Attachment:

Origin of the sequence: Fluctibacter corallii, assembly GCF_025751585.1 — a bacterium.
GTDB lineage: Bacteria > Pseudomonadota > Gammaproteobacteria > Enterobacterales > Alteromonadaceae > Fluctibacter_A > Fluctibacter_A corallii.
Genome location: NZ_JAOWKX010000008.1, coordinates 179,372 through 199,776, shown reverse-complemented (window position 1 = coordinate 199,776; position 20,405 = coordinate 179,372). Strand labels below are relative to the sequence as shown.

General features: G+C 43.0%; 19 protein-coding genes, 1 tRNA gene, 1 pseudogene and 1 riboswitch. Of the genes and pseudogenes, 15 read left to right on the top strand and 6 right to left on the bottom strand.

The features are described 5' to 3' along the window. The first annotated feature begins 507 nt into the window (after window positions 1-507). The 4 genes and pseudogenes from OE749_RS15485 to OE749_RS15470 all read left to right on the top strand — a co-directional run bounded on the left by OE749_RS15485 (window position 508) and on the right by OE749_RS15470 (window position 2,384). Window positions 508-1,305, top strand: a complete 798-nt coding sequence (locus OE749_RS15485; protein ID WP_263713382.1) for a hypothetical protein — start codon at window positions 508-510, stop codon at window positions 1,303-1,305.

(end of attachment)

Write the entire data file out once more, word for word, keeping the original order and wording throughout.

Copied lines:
Origin of the sequence: Fluctibacter corallii, assembly GCF_025751585.1 — a bacterium.
GTDB lineage: Bacteria > Pseudomonadota > Gammaproteobacteria > Enterobacterales > Alteromonadaceae > Fluctibacter_A > Fluctibacter_A corallii.
Genome location: NZ_JAOWKX010000008.1, coordinates 179,372 through 199,776, shown reverse-complemented (window position 1 = coordinate 199,776; position 20,405 = coordinate 179,372). Strand labels below are relative to the sequence as shown.

General features: G+C 43.0%; 19 protein-coding genes, 1 tRNA gene, 1 pseudogene and 1 riboswitch. Of the genes and pseudogenes, 15 read left to right on the top strand and 6 right to left on the bottom strand.

The features are described 5' to 3' along the window. The first annotated feature begins 507 nt into the window (after window positions 1-507). The 4 genes and pseudogenes from OE749_RS15485 to OE749_RS15470 all read left to right on the top strand — a co-directional run bounded on the left by OE749_RS15485 (window position 508) and on the right by OE749_RS15470 (window position 2,384). Window positions 508-1,305, top strand: a complete 798-nt coding sequence (locus OE749_RS15485; protein ID WP_263713382.1) for a hypothetical protein — start codon at window positions 508-510, stop codon at window positions 1,303-1,305.